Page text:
Matheson


News and Insights

Print this page

Search News & Insights


Green Light Given to Central Bank Inquiry

AUTHOR(S): Bríd Munnelly, Carina Lawlor, Michael Byrne
PRACTICE AREA GROUP: Commercial Litigation and Dispute Resolution, Regulatory and Investigations
DATE: 25.04.2016

The Central Bank of Ireland’s (the “CBI”) administrative sanctions procedure (the “ASP”) received a strong endorsement in a High Court judgment delivered in January. The judgment concerned a challenge brought by Michael Fingleton, the former chief executive of Irish Nationwide Building Society (“INBS”), aimed at overturning the CBI’s decision to conduct a formal hearing into the role played by Mr Fingleton in alleged regulatory breaches at INBS.

The decision to conduct the formal hearing was made by the CBI under the ASP, where the CBI may hold a formal hearing called an ‘Inquiry’ where it suspects on reasonable grounds that a regulated financial services provider ("RFSP") and / or a person concerned in its management has breached any requirement or law coming within the CBI’s remit, known as a ‘prescribed contravention’. The purpose of an Inquiry is to determine whether a contravention has occurred and to decide upon the appropriate sanction.

Following an investigation commencing in 2010 and a subsequent exchange of correspondence with the parties, the CBI issued a Notice of Inquiry on 9 July 2015 indicating its intention to hold an Inquiry into whether INBS had committed prescribed contraventions and whether certain persons concerned in its management (including Mr Fingleton) participated in those breaches. Significantly, this was the first such referral to an Inquiry by the CBI.

On 15 July 2015, the CBI reached a settlement with INBS, where INBS admitted to the prescribed contraventions and agreed to a €5 million fine. The CBI indicated its intention to proceed with the Inquiry in respect of the persons concerned in INBS’s management.

In September 2015, Mr Fingleton began judicial review proceedings in the High Court seeking to quash the Notice of Inquiry on a number of grounds.

It was argued on behalf of Mr Fingleton that as the relevant section of the Central Bank Act 1942 referred to a “person concerned in the management of a RFSP”, it was limited to a present tense definition. It was asserted that this could not apply to past management, such as Mr Fingleton. The court disagreed, stating that “the time at which the person concerned in the management of a RFSP must be so concerned is the time at which the RFSP commits the prescribed contravention in which the person concerned participated. Any other construction offends common sense and gives rise to absurd results”.

It was also argued that the CBI’s settlement with INBS “irretrievably prejudiced” Mr Fingleton’s defence before the Inquiry. The Court dismissed this saying that it did not follow that Mr Fingleton would be bound by any admissions made by INBS and that this would be a matter for the Inquiry. The Court also disagreed with complaints made by Mr Fingleton about delay. The Court accepted that the extensive investigation undertaken by the CBI since 2010 had been required to allow the CBI to form reasonable grounds for suspecting a prescribed contravention and there had been no resulting prejudice to Mr Fingleton. Mr Fingleton also asserted that he would not receive a fair hearing at the Inquiry as a result of prejudicial publicity. The Court rejected this argument, noting that the Inquiry would be composed of independent, impartial professionals.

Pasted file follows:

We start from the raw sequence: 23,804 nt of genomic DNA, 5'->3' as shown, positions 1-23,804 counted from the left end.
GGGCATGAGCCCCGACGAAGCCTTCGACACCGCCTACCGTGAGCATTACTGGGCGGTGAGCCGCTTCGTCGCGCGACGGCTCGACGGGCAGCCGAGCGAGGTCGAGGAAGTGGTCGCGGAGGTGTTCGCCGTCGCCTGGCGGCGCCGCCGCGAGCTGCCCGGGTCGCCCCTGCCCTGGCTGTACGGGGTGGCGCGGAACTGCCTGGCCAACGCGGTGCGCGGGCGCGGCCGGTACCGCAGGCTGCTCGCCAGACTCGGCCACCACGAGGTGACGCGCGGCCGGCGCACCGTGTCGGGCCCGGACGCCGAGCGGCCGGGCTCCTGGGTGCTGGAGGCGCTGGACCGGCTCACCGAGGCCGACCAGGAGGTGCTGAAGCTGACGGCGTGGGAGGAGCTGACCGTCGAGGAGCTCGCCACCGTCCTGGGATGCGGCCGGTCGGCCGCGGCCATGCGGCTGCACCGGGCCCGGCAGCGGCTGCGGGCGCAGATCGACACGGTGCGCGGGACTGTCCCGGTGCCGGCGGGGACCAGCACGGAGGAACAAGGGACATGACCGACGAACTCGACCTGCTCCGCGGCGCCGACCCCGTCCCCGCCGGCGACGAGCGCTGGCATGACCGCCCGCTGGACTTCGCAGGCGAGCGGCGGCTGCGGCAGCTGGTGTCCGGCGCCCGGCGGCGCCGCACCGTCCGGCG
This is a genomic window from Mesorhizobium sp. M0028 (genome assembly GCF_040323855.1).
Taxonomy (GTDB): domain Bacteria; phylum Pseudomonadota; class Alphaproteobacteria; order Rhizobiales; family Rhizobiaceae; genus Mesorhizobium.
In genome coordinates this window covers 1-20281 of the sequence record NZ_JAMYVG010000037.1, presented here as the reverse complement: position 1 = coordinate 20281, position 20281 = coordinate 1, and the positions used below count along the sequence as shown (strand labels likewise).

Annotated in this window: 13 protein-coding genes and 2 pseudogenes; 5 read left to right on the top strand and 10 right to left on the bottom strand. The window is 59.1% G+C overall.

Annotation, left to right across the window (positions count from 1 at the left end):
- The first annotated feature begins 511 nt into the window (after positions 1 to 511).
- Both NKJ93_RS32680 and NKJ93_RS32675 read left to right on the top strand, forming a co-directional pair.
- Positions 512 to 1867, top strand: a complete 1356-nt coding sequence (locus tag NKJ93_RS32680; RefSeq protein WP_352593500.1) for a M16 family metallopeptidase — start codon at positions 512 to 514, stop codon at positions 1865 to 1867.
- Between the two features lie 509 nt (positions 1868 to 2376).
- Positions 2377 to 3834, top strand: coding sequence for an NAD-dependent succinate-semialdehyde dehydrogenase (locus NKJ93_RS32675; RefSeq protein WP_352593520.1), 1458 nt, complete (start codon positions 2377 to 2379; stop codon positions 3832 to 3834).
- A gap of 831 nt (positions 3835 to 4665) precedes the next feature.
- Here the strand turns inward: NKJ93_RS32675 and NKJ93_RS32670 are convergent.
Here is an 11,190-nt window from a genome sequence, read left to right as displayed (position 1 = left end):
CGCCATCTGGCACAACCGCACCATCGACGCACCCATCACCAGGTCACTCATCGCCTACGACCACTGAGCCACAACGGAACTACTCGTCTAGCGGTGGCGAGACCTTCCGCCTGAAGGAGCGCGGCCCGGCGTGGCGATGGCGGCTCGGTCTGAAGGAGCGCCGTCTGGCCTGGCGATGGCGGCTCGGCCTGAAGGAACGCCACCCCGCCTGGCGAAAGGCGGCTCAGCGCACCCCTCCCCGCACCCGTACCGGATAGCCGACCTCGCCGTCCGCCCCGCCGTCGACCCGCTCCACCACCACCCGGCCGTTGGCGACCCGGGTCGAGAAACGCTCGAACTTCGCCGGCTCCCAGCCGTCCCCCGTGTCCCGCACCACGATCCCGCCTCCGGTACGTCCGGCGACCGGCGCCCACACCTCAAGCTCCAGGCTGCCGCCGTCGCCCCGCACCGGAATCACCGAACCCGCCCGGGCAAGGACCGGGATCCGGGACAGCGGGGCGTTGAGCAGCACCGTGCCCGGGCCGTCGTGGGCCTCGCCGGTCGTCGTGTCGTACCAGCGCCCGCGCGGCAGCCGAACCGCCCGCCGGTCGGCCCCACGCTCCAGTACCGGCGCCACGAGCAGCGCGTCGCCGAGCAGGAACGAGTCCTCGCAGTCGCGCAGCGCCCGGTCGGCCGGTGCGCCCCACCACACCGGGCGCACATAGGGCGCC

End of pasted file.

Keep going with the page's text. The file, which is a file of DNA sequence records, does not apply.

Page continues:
In referring to a separate civil case being brought against him by INBS, Mr Fingleton protested that he would be required to “fight on two fronts”. The Court dismissed this grievance remarking that “the coincidental existence of civil proceedings” could not have “the effect of somehow granting him immunity against a statutory inquiry”. Similarly, the Court did not accept Mr Fingleton’s complaints about the financial hardship that would befall him in participating in the Inquiry, noting the level of remuneration he had received during his time at INBS. Finally, Mr Fingleton’s attempt to contend that the Inquiry would amount to an administration of justice by a body other than a court was not entertained by the Court as it effectively amounted to a challenge to the constitutionality of the legislation without observance of the special related technical legal requirements of such contests.

While an appeal has been filed by Mr Fingleton, this judgment currently stands as a strong endorsement of the ASP.

BACK TO LISTING

Matheson Snapshot


About cookies on our website

Following a revised EU directive on website cookies, each company based, or doing business, in the EU is required to notify users about the cookies used on their website.

Our site uses cookies to improve your experience of certain areas of the site and to allow the use of specific functionality like social media page sharing. You may delete and block all cookies from this site, but as a result parts of the site may not work as intended.

To find out more about what cookies are, which cookies we use on this website and how to delete and block cookies, please see our Which cookies we use page.

Click on the button below to accept the use of cookies on this website (this will prevent the dialogue box from appearing on future visits)